Yoga And Pregnancy: A Safe, Effective Fitness Option For Moms-To-Be
This article is authored in part by Salena Quinlan Shults, Owner/Instructor, Yoga on Main.
Some things just go together, like peanutbutter and jelly or Sonny and Cher. For us, yoga and pregnancy belong in thatlist as well. Yoga has been shown to help improve heart health, reduce depression symptoms, and relieve chronic pain, among many otherbenefits.
In recent years, we’ve seen a large increasein the popularity of yoga. The 2016 Yoga in America Study found that 36.7 million Americans practice yoga, up from20.4 million in 2012. Of those practitioners, 72 percent are female.
Many pregnant women do yoga throughout theirentire pregnancies, just as both of us did. Some women might wonder if it’ssafe for them and their developing babies to practice to full term, and otherswho want to start practicing might be nervous about it.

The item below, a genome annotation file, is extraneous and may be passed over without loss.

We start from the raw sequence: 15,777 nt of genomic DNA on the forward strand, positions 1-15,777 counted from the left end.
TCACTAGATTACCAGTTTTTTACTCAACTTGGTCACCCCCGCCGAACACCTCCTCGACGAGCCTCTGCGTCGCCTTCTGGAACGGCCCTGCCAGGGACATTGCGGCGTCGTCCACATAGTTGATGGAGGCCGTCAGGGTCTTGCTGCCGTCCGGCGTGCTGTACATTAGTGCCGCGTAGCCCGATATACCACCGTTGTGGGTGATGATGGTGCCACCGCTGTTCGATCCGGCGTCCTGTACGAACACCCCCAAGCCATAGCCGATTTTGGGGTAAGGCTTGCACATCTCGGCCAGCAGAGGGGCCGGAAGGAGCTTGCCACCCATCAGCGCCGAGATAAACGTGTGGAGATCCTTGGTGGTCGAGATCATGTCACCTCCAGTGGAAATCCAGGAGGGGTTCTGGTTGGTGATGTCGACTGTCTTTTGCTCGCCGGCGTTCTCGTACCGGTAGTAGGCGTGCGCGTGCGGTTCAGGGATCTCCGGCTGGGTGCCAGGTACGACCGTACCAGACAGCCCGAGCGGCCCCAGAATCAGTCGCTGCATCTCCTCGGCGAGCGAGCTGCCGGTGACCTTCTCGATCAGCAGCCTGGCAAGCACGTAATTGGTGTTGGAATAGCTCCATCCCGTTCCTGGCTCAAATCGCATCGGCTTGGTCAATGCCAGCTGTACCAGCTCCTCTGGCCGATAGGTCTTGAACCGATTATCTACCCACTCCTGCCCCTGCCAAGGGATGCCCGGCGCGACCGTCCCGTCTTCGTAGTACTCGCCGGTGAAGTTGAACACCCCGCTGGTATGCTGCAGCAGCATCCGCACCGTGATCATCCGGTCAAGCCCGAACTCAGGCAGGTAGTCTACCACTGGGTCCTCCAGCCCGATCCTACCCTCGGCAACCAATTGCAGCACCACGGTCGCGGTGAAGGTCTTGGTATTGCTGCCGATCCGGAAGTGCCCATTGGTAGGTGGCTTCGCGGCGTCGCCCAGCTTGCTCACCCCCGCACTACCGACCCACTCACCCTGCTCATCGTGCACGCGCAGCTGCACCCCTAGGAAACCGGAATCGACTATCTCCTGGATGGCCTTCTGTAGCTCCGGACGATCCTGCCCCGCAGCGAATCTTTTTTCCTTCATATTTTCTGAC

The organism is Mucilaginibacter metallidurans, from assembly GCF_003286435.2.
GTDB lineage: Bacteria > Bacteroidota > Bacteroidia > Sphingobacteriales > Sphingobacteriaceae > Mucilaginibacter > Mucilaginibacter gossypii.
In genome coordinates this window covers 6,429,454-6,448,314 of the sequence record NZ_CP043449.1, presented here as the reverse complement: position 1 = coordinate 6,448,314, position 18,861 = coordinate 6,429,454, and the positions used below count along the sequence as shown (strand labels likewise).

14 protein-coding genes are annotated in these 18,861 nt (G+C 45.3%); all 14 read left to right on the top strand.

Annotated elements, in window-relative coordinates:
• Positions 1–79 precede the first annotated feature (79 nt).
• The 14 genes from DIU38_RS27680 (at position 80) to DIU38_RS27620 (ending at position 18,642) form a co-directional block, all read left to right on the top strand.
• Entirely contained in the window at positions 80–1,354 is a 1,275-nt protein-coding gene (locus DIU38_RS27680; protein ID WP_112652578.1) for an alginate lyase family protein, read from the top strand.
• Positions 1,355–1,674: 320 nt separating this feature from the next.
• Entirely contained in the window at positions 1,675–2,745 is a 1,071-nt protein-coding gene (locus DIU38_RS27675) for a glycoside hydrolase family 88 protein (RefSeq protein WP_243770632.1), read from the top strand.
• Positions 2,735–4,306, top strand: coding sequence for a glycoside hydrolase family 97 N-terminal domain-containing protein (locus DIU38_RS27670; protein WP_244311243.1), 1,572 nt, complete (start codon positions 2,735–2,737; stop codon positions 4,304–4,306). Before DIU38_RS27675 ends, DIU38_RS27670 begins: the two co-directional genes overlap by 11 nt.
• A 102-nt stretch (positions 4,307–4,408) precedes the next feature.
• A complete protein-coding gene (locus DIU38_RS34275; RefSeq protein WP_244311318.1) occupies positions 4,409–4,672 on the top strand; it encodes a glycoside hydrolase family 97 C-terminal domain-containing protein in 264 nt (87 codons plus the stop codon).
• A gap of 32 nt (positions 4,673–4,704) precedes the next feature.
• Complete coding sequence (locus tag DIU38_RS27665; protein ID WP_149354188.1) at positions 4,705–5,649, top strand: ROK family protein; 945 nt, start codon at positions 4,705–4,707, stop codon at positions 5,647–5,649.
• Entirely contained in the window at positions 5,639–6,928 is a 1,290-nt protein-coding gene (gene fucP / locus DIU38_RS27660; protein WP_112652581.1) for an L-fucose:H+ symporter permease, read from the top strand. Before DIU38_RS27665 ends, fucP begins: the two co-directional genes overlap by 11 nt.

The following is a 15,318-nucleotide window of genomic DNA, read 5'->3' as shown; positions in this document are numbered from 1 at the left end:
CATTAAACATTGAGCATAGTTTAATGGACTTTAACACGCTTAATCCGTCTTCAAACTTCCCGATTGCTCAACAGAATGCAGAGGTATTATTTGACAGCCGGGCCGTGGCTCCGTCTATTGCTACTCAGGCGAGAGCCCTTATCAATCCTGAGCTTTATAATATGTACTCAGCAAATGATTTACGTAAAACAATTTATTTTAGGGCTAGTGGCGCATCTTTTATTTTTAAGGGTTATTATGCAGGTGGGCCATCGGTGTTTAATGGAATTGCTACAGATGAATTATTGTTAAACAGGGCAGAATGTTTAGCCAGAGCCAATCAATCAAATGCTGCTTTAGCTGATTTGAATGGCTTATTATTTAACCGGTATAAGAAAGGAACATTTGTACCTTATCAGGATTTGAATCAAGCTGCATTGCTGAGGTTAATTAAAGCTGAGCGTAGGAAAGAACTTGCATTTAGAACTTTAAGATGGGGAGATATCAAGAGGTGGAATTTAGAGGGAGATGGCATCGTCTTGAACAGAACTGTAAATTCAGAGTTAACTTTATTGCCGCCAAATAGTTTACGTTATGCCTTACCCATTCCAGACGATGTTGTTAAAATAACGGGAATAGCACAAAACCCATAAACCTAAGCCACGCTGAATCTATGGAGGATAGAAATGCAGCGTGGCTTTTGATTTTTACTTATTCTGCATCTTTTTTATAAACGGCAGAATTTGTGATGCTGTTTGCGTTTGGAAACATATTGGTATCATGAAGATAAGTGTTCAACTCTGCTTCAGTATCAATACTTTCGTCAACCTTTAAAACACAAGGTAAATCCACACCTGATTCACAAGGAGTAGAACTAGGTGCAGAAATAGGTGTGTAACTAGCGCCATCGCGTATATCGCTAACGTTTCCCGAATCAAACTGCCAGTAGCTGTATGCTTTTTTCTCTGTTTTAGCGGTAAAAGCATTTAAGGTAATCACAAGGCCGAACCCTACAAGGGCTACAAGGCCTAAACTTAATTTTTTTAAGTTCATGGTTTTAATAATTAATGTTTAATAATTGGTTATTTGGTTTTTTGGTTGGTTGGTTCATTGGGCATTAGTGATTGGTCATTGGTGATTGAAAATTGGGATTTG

Expectant moms often ask us when they have tostop doing yoga, and the answer is: You don’t! We highly recommend yoga for most pregnant women, both from our personaland professional experiences. Yoga has several benefits that are specific topregnancy and recovery. Below, we outline how it helps, suggest poses to try,and offer tips for finding the perfect instructor.
A healthier, happier pregnancythrough yoga
Yoga is a great way to relieve pain. Women whopractice yoga while pregnant can experience reductions in:
- Back pain
- Leg pain
- Preeclampsia risk, or high blood pressureduring pregnancy
- Laborpain, potentially due to improved core strength
Unlike other forms of prenatal exercise, whichfocus on physical effects, yoga also has been shown to have many psychologicalbenefits for moms-to-be, such as lowering levels of anxiety and depression, which can help youhave a happier, more balanced pregnancy. While we don’t recommend complicatedposes in the delivery room, the breathing and relaxation techniques can help relieve pain during labor.
After baby comes home from the hospital, yogahas been shown to reduce the effects of postpartum depression, aserious concern for many women. On the physical side, yoga can help withre-establishing core strength, which can minimize the risks of pelvic floordisorders related to childbirth.
These benefits can help you manage thestresses of work, life, and family concerns during and after your pregnancy. Socarve out an hour to focus on yourself and the new life you’re creating – itcan do so much good for you and your baby!